It is with deep sadness that we announce the passing of Bliss Michelson, a classical host for WRTI since 2014, an interviewer for The Philadelphia Orchestra in Concert broadcasts, and an accomplished double bass player. Bliss died in New Jersey on Sunday, March 14th from complications of COVID-19. He was 71 years old
His wife, oboist Peggy Wiltrout, died February 26th in New York City, also of COVID-19.
Bliss called music “his passion” ever since he started playing the double bass in the 8th grade. Music was integral to his life, from his career as an orchestral bassist, to positions in classical music radio, to his marriage in 2013 to Peggy, whom he met while working with the Orchestra of St. Peter’s By the Sea in NJ.
Born on June 13, 1949 in West Chicago, Illinois, Bliss went to West Chicago University and studied music at Roosevelt University. He joined the staff of Trinity University's KRTU in San Antonio in 1981 as a summer replacement announcer and eventually joined KPAC, San Antonio's all-classical station.
In 1987, Bliss became an announcer/producer for Buffalo's WNED-FM and also appeared on camera for joint affiliate Channel 17. From 1992 through 2011 he served as production manager for WWFM in West Windsor, NJ before coming to WRTI in late 2014. Bliss was a steady presence on WRTI, filling in frequently, and on the air every Monday from 10 AM to 2 PM.
Bliss and Peggy freelanced in the Delaware Valley and beyond, often performing together with such ensembles as the Orchestra of St. Peter by the Sea and the MostArts Festival in Alfred, NY. When not playing the bass or announcing at WRTI, Bliss could be found tending sheep and other animals outside of Hightstown, NJ.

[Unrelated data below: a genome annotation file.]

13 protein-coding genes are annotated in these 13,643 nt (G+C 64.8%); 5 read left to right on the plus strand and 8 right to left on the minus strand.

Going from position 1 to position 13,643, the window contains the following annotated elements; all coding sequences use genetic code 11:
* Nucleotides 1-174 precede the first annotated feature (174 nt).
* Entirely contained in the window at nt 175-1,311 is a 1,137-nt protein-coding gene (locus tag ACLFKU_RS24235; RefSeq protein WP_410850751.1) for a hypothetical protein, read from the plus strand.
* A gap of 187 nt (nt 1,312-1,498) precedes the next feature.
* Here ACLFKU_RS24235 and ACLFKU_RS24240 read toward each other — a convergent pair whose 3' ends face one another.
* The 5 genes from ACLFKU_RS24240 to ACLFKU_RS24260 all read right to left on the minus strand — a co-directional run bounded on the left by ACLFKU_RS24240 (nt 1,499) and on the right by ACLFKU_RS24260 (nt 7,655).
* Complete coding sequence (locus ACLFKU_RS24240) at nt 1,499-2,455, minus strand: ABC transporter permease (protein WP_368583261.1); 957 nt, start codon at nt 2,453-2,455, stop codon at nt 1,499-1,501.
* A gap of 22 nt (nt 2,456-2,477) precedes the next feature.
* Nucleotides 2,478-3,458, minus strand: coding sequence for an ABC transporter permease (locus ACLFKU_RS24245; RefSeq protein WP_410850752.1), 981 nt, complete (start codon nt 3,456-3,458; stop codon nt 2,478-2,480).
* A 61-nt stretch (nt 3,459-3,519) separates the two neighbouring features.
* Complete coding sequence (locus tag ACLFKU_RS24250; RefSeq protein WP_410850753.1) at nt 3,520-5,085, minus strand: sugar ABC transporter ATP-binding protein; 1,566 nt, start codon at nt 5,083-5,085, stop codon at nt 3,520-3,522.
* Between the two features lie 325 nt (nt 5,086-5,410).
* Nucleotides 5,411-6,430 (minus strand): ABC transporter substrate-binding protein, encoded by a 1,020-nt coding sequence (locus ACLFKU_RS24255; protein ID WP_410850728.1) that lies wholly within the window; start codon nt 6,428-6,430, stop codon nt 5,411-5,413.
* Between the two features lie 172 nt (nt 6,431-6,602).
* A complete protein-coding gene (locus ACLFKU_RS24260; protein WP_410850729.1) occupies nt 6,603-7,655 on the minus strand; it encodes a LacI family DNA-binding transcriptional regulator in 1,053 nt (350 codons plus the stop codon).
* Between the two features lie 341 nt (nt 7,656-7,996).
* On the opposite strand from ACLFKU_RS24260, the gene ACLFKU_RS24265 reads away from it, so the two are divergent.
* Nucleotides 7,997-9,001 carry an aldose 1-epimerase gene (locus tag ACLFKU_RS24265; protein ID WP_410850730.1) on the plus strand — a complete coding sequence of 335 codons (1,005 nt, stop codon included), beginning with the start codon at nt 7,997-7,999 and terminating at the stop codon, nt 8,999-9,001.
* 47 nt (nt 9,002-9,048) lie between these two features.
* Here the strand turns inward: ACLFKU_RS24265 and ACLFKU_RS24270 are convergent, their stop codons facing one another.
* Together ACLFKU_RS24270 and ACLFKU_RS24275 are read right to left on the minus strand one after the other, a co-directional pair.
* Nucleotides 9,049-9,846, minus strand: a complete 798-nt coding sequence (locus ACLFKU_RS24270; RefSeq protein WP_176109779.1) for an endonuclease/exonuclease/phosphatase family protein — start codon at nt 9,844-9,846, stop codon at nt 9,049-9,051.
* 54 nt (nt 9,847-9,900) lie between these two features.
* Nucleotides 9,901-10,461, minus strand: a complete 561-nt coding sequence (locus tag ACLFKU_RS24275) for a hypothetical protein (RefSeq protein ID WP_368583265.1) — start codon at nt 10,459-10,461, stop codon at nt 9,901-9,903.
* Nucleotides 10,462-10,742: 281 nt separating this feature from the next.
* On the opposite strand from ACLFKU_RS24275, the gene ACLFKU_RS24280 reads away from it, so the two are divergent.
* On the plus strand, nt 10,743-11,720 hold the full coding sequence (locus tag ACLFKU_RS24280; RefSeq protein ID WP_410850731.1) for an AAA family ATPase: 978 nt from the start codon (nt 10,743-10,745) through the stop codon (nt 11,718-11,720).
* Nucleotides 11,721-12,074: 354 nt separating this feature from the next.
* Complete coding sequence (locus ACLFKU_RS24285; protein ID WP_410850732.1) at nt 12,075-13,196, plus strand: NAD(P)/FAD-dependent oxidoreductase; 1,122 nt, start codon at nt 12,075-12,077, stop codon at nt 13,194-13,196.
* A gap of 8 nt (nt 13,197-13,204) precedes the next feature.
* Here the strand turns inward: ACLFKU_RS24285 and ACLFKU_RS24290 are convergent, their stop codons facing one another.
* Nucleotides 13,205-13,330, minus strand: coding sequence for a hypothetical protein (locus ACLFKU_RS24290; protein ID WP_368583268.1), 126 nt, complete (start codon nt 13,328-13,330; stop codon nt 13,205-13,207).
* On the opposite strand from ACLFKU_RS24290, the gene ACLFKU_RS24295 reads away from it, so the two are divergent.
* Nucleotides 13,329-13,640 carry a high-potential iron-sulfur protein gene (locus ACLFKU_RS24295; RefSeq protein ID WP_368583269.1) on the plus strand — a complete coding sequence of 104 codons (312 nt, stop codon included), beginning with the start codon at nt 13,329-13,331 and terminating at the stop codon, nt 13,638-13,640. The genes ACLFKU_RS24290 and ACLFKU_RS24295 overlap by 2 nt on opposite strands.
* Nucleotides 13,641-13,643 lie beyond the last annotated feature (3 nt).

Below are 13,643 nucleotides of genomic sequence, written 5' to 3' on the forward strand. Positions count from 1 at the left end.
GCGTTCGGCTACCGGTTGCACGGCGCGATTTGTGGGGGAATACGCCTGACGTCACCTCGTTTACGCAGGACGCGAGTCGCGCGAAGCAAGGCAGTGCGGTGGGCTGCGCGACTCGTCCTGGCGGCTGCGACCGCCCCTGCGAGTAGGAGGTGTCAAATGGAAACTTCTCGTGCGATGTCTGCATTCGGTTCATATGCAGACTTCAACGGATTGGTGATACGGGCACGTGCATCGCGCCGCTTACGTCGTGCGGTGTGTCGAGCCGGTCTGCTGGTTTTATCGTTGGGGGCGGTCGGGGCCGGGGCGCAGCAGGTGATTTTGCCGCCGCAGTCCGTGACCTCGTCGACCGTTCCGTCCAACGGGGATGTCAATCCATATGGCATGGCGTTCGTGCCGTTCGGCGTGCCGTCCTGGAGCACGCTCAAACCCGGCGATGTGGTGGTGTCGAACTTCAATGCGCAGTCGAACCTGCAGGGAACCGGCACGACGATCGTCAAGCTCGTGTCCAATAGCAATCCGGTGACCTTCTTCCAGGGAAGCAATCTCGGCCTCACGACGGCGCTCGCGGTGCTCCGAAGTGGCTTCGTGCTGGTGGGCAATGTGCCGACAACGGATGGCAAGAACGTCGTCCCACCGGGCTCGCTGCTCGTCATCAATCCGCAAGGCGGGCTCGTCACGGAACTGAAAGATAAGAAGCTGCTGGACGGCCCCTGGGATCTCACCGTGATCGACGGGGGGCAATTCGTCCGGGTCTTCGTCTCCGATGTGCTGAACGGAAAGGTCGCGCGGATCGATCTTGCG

A radio tribute in Bliss’s memory will be held on Classical Coffeehouse with Debra Lew Harder on Saturday, March 20th from 9 AM to noon.
A Remembrance from WRTI’s Debra Lew Harder:
Bliss was the kindest, sweetest, most generous colleague I have ever worked with. Conversing with him at the station was always a joy. I loved being his co-host during WRTI’s member drives—normally, it can be a bit of a stressful situation, but we always had a wonderful conversation on-air about the music. As a piece was playing, Bliss would play “air double-bass,” because of course, he knew all the bass parts by heart!
Bliss’s knowledge of orchestral music, conductors, rare Scandinavian scores, and pronunciations of foreign names and titles was priceless. His natural, warm fluency and easygoing manner made him a terrific host, interviewer—and most of all, friend.
Bliss loved animals. He would often have to leave the station immediately after one of his radio shows to feed a flock of sheep that he tended in the country. He talked often of his cat, Janet. Favorite foods? Texas grapefruit (from his time playing in the San Antonio Symphony) and Tate’s cookies.
Most of all, Bliss loved his wife Peggy whom he he met while playing a gig. He told me how he’d glanced over at her during a rehearsal and thought, “hmm, that’s an interesting-looking lady.” She was as sweet and kind-hearted as Bliss, and they were deeply in love. Bliss and Peggy spent the summers performing together and attending both Peggy’s family reunions in Indiana, and the Stratford Festival in Ontario.
Back at home, Peggy made sure to awaken Bliss at 4 AM if he had to do an early radio shift at WRTI, and he always phoned her from the station's music library before he went on the air to say he was there.
Now Peggy and Bliss are both gone. Two lights in the world have left us, but their spirits live on and their kindness will not be forgotten. I will miss Bliss so much. Peace, and music, always, my friend.